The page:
I've been working on this post for a while now. In my life I've had every eating disorder listed. Treating them is another issue. With all the fad diets, products and medical/surgical treatments done, nobody has found a successful way to "cure" eating disorders. Ask anyone in the psych profession. Eating disorders are the trickiest problem they deal with. There's little that works, even in residential programs. And nearly everyone treated goes back to their old behaviours. Of course, in order to make the changes necessary to be free of eating issues, the person has to be committed to doing it. Somehow, that commitment can wane and then in a fit of defeat, the entire program goes out the window.
Certainly there's an addiction element to abnormal eating. Whether it's eating too much or too little, it's an addiction to behaviour. Other types of addicts can abstain from the substance, but food is necessary to live so overeaters must confront their substance 24/7. Anorexics are the flip side; self-controlled to the max, denying themselves even the minimum needed to support life. Body dysmorphism plays a role, too. The too-fat and the too-thin don't perceive themselves as others see them. Food becomes tangled in emotions. We all know those who eat or don't eat when emotional.
When I started gearing up for the Greg diet I came across this article
and was thrilled with the brutal honesty and courage of this guy to tell it like it is. Too often there are all sorts of excuses around overeating, but the reality remains, stop eating all that food.
In the area of anorexia I can relate only my experiences. During my college years I could barely afford to eat and that became a habit. Living on coffee and cigarettes and recreational drugs, I shrunk. While the obese are ridiculed, the thin are encouraged. And so the "positive reenforcement" of becoming a stack of bones was addictive, too. When I would eat, I'd rush to the bathroom and get rid of it. Then I started making money cooking professionally and could eat whenever I wanted and gained weight until I blew up to 280 pounds. In my thirties I went thru a second bout of rarely eating. Didn't go down to bones that time. That was accompanied and followed by a few years of heavy drinking, when I gained a lot of weight and developed the joint and bone issues I have now. I'm sure my lifelong eating irregularities contributed to the condition I'm in today.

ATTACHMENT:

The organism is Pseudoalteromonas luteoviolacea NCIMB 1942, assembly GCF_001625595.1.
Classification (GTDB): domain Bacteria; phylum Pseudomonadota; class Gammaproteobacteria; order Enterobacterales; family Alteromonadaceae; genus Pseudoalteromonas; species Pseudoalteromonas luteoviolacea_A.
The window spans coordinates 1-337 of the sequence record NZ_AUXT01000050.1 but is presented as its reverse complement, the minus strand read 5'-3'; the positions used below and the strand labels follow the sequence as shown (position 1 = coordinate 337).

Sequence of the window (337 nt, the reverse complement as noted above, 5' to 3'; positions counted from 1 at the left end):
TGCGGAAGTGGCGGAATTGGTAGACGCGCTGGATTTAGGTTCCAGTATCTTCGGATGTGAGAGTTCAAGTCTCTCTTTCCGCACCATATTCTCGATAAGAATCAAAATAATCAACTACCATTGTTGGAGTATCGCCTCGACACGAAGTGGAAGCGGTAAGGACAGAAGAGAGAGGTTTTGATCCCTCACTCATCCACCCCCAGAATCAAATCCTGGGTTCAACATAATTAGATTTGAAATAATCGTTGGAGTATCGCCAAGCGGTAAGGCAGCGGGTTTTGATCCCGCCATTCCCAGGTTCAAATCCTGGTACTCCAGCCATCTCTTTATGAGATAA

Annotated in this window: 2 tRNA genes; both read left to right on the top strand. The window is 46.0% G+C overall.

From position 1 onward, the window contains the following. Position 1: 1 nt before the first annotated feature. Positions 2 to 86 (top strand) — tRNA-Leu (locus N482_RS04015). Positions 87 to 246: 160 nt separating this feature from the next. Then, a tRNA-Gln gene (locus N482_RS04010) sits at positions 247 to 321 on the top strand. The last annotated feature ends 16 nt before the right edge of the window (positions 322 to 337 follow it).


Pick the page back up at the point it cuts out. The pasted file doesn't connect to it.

Though I have no special insight on the baffling problems of eating disorders I know what's worked for me. Eliminate the things I can live without- flour and sugar. Don't eat until my stomach growls, independent of what time it is or what everyone else is doing. Eat until I'm 80% full. Don't buy foods that are triggers- if they aren't at hand I can't eat them. If I cook a lot of food at once, freeze all but a portion and give some away. Don't even think of food as "a treat". Eat all I want of veggies but nothing in big portions. Schedule any off-program breaks and go right back on-program after. I have to be my own police.
And somewhere along the way of my determination to be in better shape to meet Greg, a change of attitude about food happened. I don't worry about eating too much or too little, I just stay on my program. It's self-control, sure, but it's not obsessive. I eat with my head screwed on now. I'm mindful of nutrition. I buy much less food, but good things. I don't starve nor overeat. This is all new to me, because I lived in extremes through so much of my life. But it's a sort of peace that I've never known. And I don't worry about blowing it, because I know it's in my control. Every choice I make matters. And it is, at heart, all about choice.
I wish I could pass it on to others but the hard truth is that everyone has to do what works for themselves. Which is probably why eating disorders are so hard to fix. There's no one system that will work for anyone, we must each find our own way. All I can say is keep trying. Get to know yourself and be rigourously honest with yourself. And never give up.
20 hours ago